Scan job postings and you will see that a lot of employers are on the lookout for “good team players.” Even employers we have spoken to, have told us that one of their top non-technical skills they look for in employees is the ability to be a team player.
Teams are good for business. Whether they are built around individual project specifications, or exist as an on-going part of company culture, teams take advantage of collective strengths, energy and creativity to achieve more, faster.
Having the capacity to collaborate and to work well within a team is a distinct advantage in finding a job, being successful in your work or in opening up new career opportunities.
What makes someone a good team player?
Well a good place to start is by understanding the team dynamic and thinking about how it might apply to you and to your strengths. Also, important to understand is that being a team player is synonymous with being a good collaborator.
Collaborating means effectively working with someone else (or many people) to produce or create something.
Teams that work well together are generally those that can tap into diverse abilities and skills to increase productivity and drive a project forward.
Now these abilities and skills are not necessarily technical.
While it is important to have a good mix of “who can do what,” there are other, transversal skills that are usually brought to bear that build cohesion, effectiveness, and positive outcomes.
Some team role theory suggests that there are several different “types” of personalities that emerge across the team dynamic. Examples of some of the more common roles individuals take when on a team:
- Coordinators who see the big picture and seek to delegate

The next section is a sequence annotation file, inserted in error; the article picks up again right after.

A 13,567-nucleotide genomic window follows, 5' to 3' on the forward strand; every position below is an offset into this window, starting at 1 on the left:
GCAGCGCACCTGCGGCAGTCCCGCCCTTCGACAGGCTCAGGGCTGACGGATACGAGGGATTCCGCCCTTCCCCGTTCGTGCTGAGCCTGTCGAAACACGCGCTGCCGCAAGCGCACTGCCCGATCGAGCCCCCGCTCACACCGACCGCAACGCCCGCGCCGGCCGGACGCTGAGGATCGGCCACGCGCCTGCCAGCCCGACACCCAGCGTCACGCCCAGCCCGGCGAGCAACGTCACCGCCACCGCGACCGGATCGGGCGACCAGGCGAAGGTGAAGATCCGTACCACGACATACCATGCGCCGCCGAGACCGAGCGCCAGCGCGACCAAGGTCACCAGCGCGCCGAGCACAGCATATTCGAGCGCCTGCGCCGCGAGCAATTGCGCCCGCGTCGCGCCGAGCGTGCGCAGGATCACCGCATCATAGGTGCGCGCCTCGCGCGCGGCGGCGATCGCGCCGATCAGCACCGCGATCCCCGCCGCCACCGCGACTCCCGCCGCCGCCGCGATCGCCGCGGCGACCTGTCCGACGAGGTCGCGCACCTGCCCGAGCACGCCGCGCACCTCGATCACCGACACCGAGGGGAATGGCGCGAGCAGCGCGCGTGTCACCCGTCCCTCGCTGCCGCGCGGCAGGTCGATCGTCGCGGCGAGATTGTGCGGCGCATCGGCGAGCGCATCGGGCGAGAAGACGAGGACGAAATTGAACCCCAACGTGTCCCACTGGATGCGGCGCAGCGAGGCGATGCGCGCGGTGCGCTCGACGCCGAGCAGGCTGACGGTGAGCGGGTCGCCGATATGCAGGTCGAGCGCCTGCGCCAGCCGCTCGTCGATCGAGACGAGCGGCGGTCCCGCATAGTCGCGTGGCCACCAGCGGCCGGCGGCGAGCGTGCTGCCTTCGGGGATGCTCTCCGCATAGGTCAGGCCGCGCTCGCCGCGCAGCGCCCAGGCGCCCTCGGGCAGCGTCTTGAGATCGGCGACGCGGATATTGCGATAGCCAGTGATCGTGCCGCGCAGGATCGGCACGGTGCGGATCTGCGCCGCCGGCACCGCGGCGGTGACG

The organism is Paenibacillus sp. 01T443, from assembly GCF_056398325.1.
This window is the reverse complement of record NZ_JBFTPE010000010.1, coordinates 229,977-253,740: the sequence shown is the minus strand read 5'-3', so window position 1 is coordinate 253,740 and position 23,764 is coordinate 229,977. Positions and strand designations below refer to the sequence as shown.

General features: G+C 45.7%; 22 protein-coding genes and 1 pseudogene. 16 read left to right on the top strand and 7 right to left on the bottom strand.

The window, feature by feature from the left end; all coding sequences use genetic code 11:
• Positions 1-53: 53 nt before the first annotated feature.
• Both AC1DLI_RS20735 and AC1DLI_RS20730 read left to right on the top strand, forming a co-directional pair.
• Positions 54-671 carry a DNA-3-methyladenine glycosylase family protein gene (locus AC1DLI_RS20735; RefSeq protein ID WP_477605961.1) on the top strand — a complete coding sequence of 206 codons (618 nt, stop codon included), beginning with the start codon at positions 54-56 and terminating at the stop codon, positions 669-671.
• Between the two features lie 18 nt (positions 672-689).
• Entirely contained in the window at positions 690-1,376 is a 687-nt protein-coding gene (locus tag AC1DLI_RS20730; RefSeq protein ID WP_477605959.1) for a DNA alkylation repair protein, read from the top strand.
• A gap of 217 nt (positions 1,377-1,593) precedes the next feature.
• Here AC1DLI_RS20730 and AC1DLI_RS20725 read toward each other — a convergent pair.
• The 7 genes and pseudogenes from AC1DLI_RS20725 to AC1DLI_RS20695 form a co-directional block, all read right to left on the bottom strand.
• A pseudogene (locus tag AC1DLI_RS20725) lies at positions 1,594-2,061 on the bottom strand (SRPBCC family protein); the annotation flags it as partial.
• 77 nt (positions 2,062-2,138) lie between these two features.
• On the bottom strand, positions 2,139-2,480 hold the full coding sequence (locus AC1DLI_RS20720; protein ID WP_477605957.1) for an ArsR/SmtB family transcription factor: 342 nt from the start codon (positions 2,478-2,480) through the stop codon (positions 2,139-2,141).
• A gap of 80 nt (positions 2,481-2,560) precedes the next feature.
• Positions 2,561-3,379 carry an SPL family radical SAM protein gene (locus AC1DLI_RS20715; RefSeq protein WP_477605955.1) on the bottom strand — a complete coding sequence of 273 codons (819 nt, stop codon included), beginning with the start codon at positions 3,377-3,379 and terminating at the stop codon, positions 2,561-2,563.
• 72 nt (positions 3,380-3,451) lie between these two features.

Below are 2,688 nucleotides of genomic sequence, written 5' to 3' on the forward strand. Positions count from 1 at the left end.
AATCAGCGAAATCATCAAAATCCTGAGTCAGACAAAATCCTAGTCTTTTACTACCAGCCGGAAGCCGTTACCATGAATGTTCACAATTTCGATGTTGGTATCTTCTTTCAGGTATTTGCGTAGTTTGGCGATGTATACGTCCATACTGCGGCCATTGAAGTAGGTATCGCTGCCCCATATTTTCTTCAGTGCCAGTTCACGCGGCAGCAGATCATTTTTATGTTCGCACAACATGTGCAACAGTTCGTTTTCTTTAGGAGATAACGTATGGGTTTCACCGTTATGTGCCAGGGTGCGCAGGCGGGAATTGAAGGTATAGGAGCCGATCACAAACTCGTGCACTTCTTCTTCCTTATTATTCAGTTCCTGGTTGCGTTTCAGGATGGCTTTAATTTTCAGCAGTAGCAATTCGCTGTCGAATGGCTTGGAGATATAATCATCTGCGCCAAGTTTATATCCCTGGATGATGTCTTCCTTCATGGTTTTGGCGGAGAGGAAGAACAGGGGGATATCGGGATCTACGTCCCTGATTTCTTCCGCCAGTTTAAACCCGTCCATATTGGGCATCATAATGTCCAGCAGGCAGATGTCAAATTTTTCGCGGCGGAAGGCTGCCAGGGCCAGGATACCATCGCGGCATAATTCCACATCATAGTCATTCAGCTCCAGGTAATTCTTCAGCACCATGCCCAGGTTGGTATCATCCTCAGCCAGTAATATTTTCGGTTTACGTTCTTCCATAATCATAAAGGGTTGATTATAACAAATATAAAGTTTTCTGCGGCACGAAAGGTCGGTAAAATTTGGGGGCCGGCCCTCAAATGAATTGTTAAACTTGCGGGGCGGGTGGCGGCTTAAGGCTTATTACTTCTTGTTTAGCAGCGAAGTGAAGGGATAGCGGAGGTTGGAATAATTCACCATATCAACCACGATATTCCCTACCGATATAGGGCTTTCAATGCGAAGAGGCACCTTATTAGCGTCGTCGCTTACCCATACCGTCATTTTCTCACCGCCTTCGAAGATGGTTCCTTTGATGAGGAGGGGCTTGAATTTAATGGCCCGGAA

- Specialists with specific skills or knowledge
- Shapers who drive momentum
- Implementers who excel at formulating and executing workable strategies
Each of us has a tendency to behave or interact with other people in certain ways and will adopt one or more of the above roles when in a team setting.
Now while it is true that there are some characteristics that are inherent – and that some people are naturally inclined to some behaviors more than others – it is also true that there are certain, more generic skills you can develop that will improve your capacity to work well with others.
When describing your previous experiences in team settings on your resume, LinkedIn, and during interviews – keep the above in mind. It is a way to more descriptively communicate your team experiences to potential employers.
Core Teamwork Skills You Will Want to Develop
Probably at the top of the list is the ability to communicate with other people. Whether it’s face-to-face, virtual, written, spoken, verbal, or non-verbal, you will want to ensure that you are able to get your ideas across to others effectively.
Part of communicating, of course, is also the capacity to listen.
A much underrated skill, listening not only informs you of what others are thinking or doing, but demonstrates that you not only understand but care about other team members. Giving other people free rein to share their thoughts, asking questions for clarification, driving open dialogue – all of this demonstrates that you are a real team player.
Of course, part of communication is also about respect. It is difficult to collaborate with someone who is disrespectful of your ideas. Showing your respect for your teammates can be as simple as actively listening, maintaining eye contact, or using their name.
Conflict management is another core skill that you can develop. When people work together, differences of opinion can hamper productivity if you do not know how to handle the situation. Having the ability to negotiate, to give way, or to seek for solutions that align to the greater good—differentiates great team players from mediocre ones.
It is human nature to want to compete. But it is also human nature to collaborate. Societies are built on collaboration and, at a macro-level, teamwork. Pulling together gives us the best odds of survival.
And the same, unsurprisingly, is true of the world of work.
And when push comes to shove, you are going to need to be reliable. It is all well and good to be a great communicator and negotiator, but if you cannot be relied upon to complete a task on time, you are better off going it alone.
Team spirit is something you are going to want to cultivate, whatever your role, whatever your company.
And if you are looking to make the first step in your career, or hoping to transition to new job, you might want to check that these skills are prominent in your professional profile.
From resume to interview, be sure that your next employer knows you are a team player.